Saturday, July 5, 2014

World Book Night U.S. Project Ends

Cover from World Book Night Facebook page
I first heard of World Book Night after the first event had ended. Thinking it was a brilliant idea, I pledged to be one of the 'givers' for the next year; but then I got busy and didn't get involved. Now it's too late.

Recently, after the third seemingly successful year, the announcement came out that the project had ended. You can read about it in the Los Angeles Times article date July 2, 2014.

Sunday, June 22, 2014


Terminal City (Alexandra Cooper, #16)Terminal City by Linda Fairstein
My rating: 3 of 5 stars

It's been a year since I read Linda Fairstein's Dark Angel and my reaction is the same. The best part of her books is New York City and the historical details she works into the story. In Terminal City, Fairstein continues her winning formula in this 16th entry in the Alexandra Cooper series.

The plot is interesting and the procedural information is fascinating. What I don't like is the way Alexandra Cooper, an assistant district attorney specializing in crimes against women and children, is treated like a child. Perhaps the portrayal is an accurate picture of how women are viewed in her field, but I find it discomfiting to see her demeaned even by those that supposedly care for her.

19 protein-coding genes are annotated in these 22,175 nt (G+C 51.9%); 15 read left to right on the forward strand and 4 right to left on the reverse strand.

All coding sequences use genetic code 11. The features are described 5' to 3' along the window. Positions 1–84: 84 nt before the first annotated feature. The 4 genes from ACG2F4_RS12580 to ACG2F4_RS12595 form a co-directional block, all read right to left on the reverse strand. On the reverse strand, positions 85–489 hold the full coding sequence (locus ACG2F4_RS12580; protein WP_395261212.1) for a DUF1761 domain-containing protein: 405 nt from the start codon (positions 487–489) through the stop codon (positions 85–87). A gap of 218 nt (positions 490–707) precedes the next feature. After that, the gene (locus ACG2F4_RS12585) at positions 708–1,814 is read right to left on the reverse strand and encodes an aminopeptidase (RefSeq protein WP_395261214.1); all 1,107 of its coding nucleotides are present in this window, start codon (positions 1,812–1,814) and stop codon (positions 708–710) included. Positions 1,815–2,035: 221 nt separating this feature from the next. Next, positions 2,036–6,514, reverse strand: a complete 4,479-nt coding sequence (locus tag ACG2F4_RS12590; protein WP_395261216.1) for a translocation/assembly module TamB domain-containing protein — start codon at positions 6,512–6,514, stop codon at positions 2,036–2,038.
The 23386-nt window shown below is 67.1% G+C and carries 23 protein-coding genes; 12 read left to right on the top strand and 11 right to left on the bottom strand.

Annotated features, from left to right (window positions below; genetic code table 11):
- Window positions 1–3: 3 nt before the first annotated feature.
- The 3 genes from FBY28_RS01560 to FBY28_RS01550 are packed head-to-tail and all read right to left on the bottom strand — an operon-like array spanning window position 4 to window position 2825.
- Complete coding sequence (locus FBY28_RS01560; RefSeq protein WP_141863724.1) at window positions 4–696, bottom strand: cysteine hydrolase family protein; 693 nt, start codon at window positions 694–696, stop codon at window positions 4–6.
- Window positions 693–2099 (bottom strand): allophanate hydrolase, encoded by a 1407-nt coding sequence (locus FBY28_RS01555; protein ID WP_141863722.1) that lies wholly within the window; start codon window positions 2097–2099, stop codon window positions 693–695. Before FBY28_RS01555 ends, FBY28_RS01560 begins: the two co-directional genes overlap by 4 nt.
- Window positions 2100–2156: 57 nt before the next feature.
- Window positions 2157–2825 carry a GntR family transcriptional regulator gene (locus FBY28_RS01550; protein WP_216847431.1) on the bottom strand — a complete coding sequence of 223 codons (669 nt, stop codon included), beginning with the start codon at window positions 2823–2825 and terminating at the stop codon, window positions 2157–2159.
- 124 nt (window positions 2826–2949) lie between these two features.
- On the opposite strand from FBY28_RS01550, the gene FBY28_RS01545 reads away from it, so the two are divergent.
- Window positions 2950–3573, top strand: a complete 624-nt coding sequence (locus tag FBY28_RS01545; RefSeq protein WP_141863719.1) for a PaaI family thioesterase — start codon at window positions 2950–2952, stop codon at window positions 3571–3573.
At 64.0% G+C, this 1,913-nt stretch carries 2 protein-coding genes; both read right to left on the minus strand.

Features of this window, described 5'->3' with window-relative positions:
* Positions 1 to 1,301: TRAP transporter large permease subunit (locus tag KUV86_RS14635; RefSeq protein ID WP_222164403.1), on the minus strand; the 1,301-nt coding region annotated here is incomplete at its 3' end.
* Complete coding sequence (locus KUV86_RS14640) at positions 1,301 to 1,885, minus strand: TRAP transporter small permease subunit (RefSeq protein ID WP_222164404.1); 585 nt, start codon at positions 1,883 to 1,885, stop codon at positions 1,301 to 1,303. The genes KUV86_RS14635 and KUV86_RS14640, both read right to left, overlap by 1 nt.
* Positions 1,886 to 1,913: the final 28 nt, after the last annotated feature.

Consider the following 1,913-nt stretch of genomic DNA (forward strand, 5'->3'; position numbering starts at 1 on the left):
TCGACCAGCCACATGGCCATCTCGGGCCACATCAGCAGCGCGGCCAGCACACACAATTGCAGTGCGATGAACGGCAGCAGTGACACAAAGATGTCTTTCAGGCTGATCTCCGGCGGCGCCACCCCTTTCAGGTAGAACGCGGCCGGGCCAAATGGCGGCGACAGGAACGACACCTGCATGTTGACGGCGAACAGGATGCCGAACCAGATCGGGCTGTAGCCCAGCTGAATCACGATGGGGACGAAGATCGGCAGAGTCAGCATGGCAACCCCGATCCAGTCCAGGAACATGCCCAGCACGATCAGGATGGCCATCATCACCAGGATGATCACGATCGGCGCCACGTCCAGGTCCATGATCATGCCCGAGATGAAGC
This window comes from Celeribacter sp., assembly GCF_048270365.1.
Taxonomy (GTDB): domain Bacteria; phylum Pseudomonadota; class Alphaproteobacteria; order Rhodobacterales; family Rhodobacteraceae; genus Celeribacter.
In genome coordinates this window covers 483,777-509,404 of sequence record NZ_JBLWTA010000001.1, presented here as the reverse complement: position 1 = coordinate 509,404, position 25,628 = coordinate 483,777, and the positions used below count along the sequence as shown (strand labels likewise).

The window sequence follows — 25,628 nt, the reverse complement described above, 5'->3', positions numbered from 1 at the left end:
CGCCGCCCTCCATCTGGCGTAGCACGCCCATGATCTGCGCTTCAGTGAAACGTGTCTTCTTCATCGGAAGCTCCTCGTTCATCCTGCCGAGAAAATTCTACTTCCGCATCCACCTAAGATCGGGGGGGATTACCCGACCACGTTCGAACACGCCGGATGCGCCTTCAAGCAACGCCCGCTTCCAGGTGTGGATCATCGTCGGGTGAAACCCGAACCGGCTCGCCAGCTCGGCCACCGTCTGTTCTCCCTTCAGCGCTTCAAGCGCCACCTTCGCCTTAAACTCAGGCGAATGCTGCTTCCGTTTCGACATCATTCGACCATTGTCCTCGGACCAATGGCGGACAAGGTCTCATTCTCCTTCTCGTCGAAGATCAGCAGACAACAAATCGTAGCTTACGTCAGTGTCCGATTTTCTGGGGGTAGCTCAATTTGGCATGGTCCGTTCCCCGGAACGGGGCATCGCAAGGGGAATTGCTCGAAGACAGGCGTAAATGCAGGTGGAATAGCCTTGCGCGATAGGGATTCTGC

Bottom Line: If you love mysteries and are curious about NYC's Grand Central Terminal, by all means consider reading this book.

Title: Terminal City
Author: Linda Fairstein
Genre: Police Procedural/Thriller
Publisher: Dutton Adult
ISBN: 0525953884
No. of Pages: 384 pages
Copyright: June 17, 2014
Rating: 4 out of 5 stars
Source: NetGalley

DISCLOSURE: Invited by NetGalley to request and receive this title for an honest review.

Linda Fairstein is an American author and former prosecutor focusing on crimes of violence against women and children. Wikipedia

View all my reviews